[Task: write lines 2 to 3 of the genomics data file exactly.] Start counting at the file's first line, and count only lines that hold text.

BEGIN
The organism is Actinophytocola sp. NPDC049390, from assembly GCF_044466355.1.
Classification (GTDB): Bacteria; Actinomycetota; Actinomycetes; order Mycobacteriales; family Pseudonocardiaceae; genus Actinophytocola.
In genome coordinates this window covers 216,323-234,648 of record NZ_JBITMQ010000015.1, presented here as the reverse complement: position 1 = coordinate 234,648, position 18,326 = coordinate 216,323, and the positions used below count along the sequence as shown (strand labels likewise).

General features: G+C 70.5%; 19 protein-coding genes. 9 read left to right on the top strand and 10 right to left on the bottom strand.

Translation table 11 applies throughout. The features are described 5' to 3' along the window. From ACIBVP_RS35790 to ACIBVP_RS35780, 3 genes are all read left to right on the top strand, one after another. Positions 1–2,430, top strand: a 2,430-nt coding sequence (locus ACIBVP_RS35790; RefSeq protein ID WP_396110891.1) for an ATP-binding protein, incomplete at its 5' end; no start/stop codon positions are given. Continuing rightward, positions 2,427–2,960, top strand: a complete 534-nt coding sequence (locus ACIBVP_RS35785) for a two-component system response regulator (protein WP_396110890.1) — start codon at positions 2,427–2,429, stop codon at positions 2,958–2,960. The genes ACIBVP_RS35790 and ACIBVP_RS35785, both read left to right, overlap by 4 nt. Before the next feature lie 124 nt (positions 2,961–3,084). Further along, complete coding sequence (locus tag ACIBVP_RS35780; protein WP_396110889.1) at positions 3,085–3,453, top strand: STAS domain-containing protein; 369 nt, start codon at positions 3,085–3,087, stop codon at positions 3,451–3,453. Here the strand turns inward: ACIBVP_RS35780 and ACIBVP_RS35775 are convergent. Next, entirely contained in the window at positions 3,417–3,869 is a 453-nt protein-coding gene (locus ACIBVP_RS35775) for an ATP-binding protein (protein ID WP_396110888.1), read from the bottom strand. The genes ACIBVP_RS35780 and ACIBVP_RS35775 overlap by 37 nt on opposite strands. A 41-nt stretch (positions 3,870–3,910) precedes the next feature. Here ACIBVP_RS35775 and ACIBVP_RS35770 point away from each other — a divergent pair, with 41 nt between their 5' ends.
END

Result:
Classification (GTDB): Bacteria; Actinomycetota; Actinomycetes; order Mycobacteriales; family Pseudonocardiaceae; genus Actinophytocola.
In genome coordinates this window covers 216,323-234,648 of record NZ_JBITMQ010000015.1, presented here as the reverse complement: position 1 = coordinate 234,648, position 18,326 = coordinate 216,323, and the positions used below count along the sequence as shown (strand labels likewise).